- IoT monorail (LEGO-compatible)
When I was young never had the chance to get a LEGO monorail.
I still feel sad knowing that LEGO will never produce the monorail again but at least I can now buy some used monorail parts at Bricklink stores. Expensive so I also decided to buy some custom 3D-printed parts from 4DBrix. Great, I’m gathering a small monorail system that soon will be automated with LEGO MINDSTORMS or/and Raspberry Pi.
But what I would really love to find is someone selling custom motors, compatible with the rail teeth. LEGO probably had its reasons to choose a gear and rack combination non-compatible with the LEGO Technic system but that makes it difficult to re-use the rails with current Power Function, Technic or even MINDSTORMS products.
Others have embraced this problem designed a completely new rail system totally LEGO-based, like Masao Hidaka amazing work. But always tender the idea of finding a compatible gear that I could use with a LEGO motor or at least with a small general motor so that I could create my own monorail engine and use the LEGO monorail tracks (and 4DBrix aswell).
So I found that gear. In fact I’ve found several gears.
The LEGO monorail engine gear is a 12-teeth metal gear with more or less a 6.9 mm diameter:
I never found an exact match. But I did find several smaller gears, with different number of teeth, that work very well. I chose a 10-teeth gear from a Cebek C-6086 kit available at a portuguese robotics shop:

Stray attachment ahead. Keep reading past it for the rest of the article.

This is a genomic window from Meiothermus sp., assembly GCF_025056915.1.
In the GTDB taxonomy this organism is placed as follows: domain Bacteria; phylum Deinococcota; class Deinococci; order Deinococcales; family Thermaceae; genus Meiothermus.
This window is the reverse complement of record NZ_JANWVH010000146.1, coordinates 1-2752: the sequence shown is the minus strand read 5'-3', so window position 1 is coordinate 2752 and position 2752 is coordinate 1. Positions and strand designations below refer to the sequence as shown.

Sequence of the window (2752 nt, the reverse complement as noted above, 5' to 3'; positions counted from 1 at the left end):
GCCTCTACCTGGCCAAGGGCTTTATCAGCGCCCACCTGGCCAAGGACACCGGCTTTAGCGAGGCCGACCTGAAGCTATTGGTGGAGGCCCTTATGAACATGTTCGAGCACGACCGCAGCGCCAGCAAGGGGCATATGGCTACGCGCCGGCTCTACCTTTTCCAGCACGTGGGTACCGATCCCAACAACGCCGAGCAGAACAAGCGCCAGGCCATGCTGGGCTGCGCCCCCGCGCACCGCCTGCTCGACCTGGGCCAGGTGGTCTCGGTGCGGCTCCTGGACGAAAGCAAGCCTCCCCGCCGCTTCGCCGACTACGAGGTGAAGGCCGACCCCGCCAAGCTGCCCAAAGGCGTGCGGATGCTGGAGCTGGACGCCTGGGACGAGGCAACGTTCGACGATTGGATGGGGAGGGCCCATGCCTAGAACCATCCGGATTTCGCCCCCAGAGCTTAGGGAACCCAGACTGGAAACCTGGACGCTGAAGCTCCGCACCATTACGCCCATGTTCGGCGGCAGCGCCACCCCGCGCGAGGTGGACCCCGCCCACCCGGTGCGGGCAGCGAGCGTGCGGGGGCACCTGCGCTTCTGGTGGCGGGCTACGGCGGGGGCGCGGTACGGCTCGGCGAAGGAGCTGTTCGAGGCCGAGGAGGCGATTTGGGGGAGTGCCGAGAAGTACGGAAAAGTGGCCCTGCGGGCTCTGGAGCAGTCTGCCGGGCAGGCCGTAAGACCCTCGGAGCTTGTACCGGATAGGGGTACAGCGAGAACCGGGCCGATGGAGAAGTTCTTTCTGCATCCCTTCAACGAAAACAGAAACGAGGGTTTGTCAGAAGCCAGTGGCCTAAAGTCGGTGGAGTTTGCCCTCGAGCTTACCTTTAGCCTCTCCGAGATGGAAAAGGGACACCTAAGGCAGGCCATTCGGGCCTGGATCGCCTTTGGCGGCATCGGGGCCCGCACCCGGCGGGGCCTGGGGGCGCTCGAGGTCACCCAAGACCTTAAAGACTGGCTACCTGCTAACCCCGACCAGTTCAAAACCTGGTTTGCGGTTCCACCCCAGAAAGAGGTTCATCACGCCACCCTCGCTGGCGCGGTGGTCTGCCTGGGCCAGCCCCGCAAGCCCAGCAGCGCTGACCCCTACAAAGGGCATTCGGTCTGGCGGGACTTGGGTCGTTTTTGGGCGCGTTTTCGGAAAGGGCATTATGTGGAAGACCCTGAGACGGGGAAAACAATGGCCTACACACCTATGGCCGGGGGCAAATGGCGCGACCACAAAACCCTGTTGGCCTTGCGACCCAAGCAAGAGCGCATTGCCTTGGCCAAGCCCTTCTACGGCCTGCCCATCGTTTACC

So I started gluing this small gear to a LEGO Technic piece that fits in the old micro-motor:
To my surprise, this actually worked quite well, although too bulky and somewhat slow:
So I decided to use a small Pololu #1095 geared motor I have from previous experiments with IoT LEGO vehicles:
I don’t have a 3D printer and I’m also not good at 3D designing so I started using small scraps of plastic and cyano glue to create my own Technic adapter and after a few tries I already had something:
(I used another gear because the first one didn’t fit in the motor shaft)
With two small LiPo batteries it worked fine on straight tracks but not so well with curved tracks:
So after another few tries I finally got my first working prototype:
It uses a NodeMCU (ESP-12E) microcontroller board running a small HTTP server so I turn the motor ON/OFF from a browser or with wget commands like these bash script used on the next video:
#!/usr/bin/env bash wget http://10.26.10.93/gpio/1 -O /dev/null sleep 6.0 wget http://10.26.10.93/gpio/0 -O /dev/null
Will post more details later. For now this is the part list:
- NodeMCU (ESP-12E) microcontroller
- DRV8838 motor driver
- Pololu #1095 geared micro-motor
- PP3 9V battery
- PP3 connector
- jumper wires
- LEGO Technic pieces
- UHU tack
- cyano glue and plastic coffee spoons